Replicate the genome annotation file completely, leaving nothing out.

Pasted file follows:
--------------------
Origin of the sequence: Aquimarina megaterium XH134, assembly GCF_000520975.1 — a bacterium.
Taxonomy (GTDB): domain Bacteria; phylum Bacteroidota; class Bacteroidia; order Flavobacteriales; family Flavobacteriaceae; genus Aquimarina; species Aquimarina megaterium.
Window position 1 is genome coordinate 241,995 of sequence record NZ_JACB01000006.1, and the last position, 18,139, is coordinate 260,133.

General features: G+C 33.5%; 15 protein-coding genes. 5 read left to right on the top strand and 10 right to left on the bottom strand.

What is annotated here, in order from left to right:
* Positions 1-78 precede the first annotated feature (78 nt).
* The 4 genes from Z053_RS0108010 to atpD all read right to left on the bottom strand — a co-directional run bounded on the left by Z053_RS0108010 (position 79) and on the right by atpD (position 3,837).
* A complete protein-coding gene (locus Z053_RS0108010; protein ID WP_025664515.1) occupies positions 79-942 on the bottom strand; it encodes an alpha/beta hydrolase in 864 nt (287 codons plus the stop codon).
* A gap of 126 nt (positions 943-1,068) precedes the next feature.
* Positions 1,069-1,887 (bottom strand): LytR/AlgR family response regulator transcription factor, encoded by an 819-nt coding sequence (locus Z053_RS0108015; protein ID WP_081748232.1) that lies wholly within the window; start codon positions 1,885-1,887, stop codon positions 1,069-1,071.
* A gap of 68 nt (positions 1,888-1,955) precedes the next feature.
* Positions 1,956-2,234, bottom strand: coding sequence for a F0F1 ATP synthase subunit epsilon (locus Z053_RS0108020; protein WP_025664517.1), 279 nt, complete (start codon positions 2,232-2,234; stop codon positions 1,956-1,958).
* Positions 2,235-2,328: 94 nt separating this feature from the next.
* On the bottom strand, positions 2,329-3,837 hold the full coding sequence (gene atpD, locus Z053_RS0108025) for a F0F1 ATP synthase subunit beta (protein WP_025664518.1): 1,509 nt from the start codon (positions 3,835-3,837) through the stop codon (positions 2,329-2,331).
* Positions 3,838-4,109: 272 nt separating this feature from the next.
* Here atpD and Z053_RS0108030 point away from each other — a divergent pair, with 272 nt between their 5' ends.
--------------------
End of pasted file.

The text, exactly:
Origin of the sequence: Aquimarina megaterium XH134, assembly GCF_000520975.1 — a bacterium.
Taxonomy (GTDB): domain Bacteria; phylum Bacteroidota; class Bacteroidia; order Flavobacteriales; family Flavobacteriaceae; genus Aquimarina; species Aquimarina megaterium.
Window position 1 is genome coordinate 241,995 of sequence record NZ_JACB01000006.1, and the last position, 18,139, is coordinate 260,133.

General features: G+C 33.5%; 15 protein-coding genes. 5 read left to right on the top strand and 10 right to left on the bottom strand.

What is annotated here, in order from left to right:
* Positions 1-78 precede the first annotated feature (78 nt).
* The 4 genes from Z053_RS0108010 to atpD all read right to left on the bottom strand — a co-directional run bounded on the left by Z053_RS0108010 (position 79) and on the right by atpD (position 3,837).
* A complete protein-coding gene (locus Z053_RS0108010; protein ID WP_025664515.1) occupies positions 79-942 on the bottom strand; it encodes an alpha/beta hydrolase in 864 nt (287 codons plus the stop codon).
* A gap of 126 nt (positions 943-1,068) precedes the next feature.
* Positions 1,069-1,887 (bottom strand): LytR/AlgR family response regulator transcription factor, encoded by an 819-nt coding sequence (locus Z053_RS0108015; protein ID WP_081748232.1) that lies wholly within the window; start codon positions 1,885-1,887, stop codon positions 1,069-1,071.
* A gap of 68 nt (positions 1,888-1,955) precedes the next feature.
* Positions 1,956-2,234, bottom strand: coding sequence for a F0F1 ATP synthase subunit epsilon (locus Z053_RS0108020; protein WP_025664517.1), 279 nt, complete (start codon positions 2,232-2,234; stop codon positions 1,956-1,958).
* Positions 2,235-2,328: 94 nt separating this feature from the next.
* On the bottom strand, positions 2,329-3,837 hold the full coding sequence (gene atpD, locus Z053_RS0108025) for a F0F1 ATP synthase subunit beta (protein WP_025664518.1): 1,509 nt from the start codon (positions 3,835-3,837) through the stop codon (positions 2,329-2,331).
* Positions 3,838-4,109: 272 nt separating this feature from the next.
* Here atpD and Z053_RS0108030 point away from each other — a divergent pair, with 272 nt between their 5' ends.